Trash means treasure for some municipalities

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By Dwane Wilder

CAMPBELL COUNTY—LaFollette’s Street and Sanitation Department is making the most of the adage, “One man’s trash is another man’s treasure.”


Director Jim Mullens said for more than seven years, his department has been burning used motor oil in a specially-designed furnace in order to heat the city garage on North Massachusetts Avenue during the cold winter months. 

“It saves us a lot of money on heating,” said Mullens.

“It probably saves $2,000 a year. It’s taxpayers’ money, so when it saves them money it’s a big thing. From the environmental standpoint, it’s good stewardship of resources. We’re probably going to see mandatory recycling down the road. What we’re trying to do is be ahead of the game. It’s always better to be proactive than reactive.”

Mullens feels like it is important for LaFollette to help as much as possible in the countywide recycling effort. He is rather proud of the city’s program, which he said is growing, and is very optimistic about the future.

Burning used motor oil may be the most innovative method, but it certainly isn’t the only item recycled in a countywide system that involves three municipalities.

Along with the City of LaFollette, the towns of Caryville and Jacksboro also operate recycling programs with curbside pick-up.

LaFollette began curbside collection of recyclable materials from residential areas about five years ago. That includes glass, plastic, aluminum cans, metal food cans, paper and cardboard. During 2012, the street and sanitation department picked up approximately 89,050 pounds of recyclables. Through September of this year, the total is 56,370 pounds.

“Last year, we got a grant to buy recycling cans, which are issued at no charge to residents,” said Mullens.

A total of 276 recycling containers have been issued so far in LaFollette. Residents can ask for as many containers as they need and must sign an agreement that they won’t be used as garbage cans. Mullens said a log is kept on file at his office that lists the locations of each recycling container.

“It’s not unusual for people to have two. They’re not restricted to one can per household,” said Mullens.

Each weekday afternoon following the morning garbage run, LaFollette Street and Sanitation Department crews head back out to pick up recyclables in residential neighborhoods.

Jacksboro and Caryville began their respective recycling programs two decades ago in the mid-1990s. L.E. Shelton, street and sanitation supervisor for the Town of Jacksboro, said his department averages picking up 10 tons per month in recyclables. Jacksboro crews take four trucks out each Wednesday morning to pick up curbside recyclables. More than 500 recycling containers have been issued to Jacksboro residents in a town of 2,000 people. Crews also pick up cardboard from local businesses if called to do so. Cardboard, paper and plastic are the most common items recycled by Jacksboro residents and businesses.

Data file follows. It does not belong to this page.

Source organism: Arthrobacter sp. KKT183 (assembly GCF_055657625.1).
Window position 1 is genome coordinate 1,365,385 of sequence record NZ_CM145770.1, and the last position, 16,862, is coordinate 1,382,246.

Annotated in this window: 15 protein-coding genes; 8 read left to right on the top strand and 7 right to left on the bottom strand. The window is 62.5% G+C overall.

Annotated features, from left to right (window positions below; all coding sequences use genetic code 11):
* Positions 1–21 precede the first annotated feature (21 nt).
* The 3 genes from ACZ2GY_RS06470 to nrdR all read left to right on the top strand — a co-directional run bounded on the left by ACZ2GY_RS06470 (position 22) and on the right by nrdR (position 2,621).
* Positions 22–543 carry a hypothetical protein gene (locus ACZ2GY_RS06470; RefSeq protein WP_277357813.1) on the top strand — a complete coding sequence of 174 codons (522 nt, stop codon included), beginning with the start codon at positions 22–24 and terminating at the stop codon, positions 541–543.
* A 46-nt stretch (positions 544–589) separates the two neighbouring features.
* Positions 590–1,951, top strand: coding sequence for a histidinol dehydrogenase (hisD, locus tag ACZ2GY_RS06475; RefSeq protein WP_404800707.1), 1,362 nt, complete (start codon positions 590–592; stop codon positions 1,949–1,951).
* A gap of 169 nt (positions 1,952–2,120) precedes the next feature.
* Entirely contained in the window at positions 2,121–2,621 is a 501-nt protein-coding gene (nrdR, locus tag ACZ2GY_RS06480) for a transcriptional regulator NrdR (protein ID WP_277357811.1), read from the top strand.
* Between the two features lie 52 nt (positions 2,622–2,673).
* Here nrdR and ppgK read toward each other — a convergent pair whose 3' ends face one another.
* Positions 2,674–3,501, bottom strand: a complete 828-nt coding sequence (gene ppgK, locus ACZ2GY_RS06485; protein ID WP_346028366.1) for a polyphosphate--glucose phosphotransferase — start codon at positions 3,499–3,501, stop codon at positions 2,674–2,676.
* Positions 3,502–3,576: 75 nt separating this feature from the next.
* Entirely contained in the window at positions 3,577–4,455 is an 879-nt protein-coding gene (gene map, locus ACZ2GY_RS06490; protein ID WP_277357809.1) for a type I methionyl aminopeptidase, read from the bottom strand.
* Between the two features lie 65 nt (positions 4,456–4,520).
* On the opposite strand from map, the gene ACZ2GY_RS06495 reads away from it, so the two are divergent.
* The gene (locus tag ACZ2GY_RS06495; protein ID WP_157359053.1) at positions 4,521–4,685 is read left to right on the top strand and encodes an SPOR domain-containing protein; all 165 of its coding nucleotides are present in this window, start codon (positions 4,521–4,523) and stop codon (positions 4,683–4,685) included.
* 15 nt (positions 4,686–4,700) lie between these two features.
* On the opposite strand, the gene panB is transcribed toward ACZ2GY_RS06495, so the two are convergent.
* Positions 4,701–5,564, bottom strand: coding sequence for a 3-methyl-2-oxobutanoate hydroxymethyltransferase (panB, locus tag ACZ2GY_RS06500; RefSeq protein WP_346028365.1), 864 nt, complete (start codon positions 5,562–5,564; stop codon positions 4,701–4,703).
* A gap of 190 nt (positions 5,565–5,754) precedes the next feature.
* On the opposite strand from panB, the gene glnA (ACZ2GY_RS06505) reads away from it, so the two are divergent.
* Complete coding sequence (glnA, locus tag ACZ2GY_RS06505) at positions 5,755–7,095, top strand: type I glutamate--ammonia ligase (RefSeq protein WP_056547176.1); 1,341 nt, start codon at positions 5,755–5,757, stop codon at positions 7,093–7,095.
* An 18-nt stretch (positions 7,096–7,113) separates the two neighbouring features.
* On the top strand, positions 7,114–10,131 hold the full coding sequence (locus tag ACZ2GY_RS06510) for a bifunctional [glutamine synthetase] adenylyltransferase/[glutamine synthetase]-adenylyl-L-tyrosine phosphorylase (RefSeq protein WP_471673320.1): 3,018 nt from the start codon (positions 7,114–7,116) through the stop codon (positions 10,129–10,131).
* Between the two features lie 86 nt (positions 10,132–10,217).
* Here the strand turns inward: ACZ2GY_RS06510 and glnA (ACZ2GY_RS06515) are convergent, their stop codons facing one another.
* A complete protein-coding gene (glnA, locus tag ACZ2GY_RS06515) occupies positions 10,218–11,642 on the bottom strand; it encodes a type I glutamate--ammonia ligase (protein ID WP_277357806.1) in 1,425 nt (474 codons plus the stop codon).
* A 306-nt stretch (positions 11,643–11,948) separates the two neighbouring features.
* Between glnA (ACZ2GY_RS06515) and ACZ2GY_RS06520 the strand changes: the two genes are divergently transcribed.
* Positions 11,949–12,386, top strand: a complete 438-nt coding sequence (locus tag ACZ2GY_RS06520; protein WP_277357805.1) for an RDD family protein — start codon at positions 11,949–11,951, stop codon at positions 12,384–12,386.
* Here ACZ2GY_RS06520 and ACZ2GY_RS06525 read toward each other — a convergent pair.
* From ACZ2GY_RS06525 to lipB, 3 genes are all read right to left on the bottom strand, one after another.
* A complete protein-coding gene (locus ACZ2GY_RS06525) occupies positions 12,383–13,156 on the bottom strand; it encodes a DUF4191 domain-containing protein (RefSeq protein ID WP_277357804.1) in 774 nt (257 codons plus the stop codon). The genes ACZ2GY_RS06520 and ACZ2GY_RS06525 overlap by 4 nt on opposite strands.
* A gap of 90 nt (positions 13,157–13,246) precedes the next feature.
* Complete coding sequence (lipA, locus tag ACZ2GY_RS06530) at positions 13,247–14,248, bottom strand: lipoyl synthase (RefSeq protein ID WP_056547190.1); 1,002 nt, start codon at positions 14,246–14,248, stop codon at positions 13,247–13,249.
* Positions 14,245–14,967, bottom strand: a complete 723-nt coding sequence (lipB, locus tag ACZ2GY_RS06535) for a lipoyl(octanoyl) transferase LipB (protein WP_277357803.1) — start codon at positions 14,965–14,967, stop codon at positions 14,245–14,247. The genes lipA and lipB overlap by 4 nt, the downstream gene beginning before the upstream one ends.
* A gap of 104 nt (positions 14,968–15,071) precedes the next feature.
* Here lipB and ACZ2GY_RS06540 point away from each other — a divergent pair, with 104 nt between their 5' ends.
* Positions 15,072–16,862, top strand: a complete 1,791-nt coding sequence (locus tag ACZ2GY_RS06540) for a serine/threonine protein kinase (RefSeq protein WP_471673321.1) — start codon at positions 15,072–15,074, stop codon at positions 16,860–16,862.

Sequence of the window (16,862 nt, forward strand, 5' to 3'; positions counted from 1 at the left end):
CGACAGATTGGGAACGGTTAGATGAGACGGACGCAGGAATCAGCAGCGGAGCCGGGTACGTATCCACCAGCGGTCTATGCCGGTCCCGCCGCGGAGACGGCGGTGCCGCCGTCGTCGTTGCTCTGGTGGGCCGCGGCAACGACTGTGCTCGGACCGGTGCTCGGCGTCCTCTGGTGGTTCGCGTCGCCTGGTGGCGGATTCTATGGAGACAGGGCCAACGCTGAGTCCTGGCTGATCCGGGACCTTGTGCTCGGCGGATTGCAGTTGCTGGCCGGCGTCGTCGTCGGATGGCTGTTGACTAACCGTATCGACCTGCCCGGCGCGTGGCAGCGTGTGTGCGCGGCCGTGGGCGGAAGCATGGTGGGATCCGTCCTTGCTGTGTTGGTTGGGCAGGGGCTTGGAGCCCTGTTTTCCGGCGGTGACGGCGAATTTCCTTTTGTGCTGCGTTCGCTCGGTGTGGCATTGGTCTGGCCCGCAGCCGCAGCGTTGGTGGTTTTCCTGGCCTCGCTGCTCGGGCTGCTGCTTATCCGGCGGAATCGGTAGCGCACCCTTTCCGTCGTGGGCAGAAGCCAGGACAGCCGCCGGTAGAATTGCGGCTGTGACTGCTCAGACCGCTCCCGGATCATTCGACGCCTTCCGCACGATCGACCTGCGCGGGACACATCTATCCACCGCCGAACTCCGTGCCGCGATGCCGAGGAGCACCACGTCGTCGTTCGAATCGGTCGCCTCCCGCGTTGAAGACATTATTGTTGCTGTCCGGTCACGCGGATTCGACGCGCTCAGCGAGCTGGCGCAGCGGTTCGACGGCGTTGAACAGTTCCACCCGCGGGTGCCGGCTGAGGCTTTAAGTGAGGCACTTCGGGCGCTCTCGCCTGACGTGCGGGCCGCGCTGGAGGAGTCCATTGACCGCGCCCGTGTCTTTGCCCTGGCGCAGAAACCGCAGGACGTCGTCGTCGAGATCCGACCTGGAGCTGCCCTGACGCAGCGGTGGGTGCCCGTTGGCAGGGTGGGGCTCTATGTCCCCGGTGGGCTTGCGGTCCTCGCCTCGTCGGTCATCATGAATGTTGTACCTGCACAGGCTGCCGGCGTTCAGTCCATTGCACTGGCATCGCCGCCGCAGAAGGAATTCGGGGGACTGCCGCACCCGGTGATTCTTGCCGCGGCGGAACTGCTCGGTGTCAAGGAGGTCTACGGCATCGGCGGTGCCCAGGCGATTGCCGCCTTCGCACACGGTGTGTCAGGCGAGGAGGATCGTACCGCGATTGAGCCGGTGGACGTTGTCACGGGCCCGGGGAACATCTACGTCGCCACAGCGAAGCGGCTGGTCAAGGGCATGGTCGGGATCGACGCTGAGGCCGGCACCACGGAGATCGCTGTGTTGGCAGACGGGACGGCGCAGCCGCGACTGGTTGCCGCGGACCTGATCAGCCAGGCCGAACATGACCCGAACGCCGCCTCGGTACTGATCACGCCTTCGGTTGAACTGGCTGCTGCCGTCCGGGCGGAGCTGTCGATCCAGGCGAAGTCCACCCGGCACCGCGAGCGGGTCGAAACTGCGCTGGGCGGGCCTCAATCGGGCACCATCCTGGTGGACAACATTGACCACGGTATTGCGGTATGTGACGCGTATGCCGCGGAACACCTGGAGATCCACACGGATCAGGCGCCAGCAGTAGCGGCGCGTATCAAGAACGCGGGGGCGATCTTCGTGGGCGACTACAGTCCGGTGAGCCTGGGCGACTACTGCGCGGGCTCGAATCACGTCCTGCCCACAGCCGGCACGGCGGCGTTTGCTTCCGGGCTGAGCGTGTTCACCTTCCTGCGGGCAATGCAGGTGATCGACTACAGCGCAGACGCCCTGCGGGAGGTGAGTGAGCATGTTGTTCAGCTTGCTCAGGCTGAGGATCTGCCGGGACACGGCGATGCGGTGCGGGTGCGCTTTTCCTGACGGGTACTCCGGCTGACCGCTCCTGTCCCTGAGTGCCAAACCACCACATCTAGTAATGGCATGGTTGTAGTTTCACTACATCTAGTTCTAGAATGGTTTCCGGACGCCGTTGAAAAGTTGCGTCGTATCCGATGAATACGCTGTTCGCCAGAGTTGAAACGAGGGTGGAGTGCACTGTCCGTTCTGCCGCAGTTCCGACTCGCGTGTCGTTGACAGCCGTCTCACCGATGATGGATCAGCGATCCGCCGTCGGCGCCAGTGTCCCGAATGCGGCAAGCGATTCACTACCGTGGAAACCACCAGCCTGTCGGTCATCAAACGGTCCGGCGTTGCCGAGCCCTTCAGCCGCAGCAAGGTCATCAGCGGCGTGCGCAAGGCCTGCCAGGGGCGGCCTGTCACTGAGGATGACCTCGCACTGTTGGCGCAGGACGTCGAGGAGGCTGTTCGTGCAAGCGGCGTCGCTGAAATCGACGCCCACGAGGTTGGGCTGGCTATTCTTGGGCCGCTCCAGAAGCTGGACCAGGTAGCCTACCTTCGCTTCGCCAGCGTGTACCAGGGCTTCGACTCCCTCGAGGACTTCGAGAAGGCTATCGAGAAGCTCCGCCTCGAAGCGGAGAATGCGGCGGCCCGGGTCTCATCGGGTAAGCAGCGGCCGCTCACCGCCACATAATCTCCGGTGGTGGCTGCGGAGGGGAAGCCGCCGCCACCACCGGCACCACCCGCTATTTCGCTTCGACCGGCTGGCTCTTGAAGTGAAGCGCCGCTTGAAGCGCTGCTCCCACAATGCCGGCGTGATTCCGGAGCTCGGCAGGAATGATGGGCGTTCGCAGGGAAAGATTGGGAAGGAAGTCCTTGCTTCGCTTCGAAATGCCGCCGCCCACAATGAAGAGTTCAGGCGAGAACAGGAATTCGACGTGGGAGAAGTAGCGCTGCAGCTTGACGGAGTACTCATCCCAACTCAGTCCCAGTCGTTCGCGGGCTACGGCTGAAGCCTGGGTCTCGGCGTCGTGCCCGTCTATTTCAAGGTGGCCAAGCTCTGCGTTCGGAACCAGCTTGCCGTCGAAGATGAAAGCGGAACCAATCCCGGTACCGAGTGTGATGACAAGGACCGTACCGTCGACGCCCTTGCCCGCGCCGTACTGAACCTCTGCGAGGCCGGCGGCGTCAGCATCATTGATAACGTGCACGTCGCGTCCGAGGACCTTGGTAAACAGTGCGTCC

In 2012, Caryville produced 63 tons of recyclable materials, including brush, according to Street and Sanitation Supervisor David Muse.

Muse said has been advised by the state that Caryville needs to show a 25 percent reduction in garbage each year in order to be in compliance.

“Recycling is a way to do that,” he said.

Muse said he has loaned 100 recycling containers to residents and could use 50 more if he could get them.

The first stop for recyclables from the municipalities is the Campbell County Recycling Center on Towe String Road in Jacksboro. Center director T. Don Boshears said his crews haul an average of four tractor-trailer loads (approximately 60 tons) per month of cardboard. Boshears said the county is paid approximately $130 per ton for cardboard, which he estimates is 75 percent of all recyclables the center takes in.

“You get credit from the state because you’re not putting that in the landfill, but still it takes a lot (to make money). There’s a lot of labor involved in recycling,” said Boshears.

He said aluminum cans yield the most bang for the buck at 60 to 65 cents a pound, but they are hard to come by because people tend to sell to private recycling centers to make themselves a little extra spending money.

The Campbell County Recycling Center first opened on Memorial Drive 18 years ago, but later moved to its current location at the main county convenience center on Towe String Road. Six full-time employees staff the recycling center.

Boshears said the most unusual item someone dropped off to be recycled was a box of live kittens a couple of weeks ago. After taking them to the nearby animal shelter, he said they have found good homes.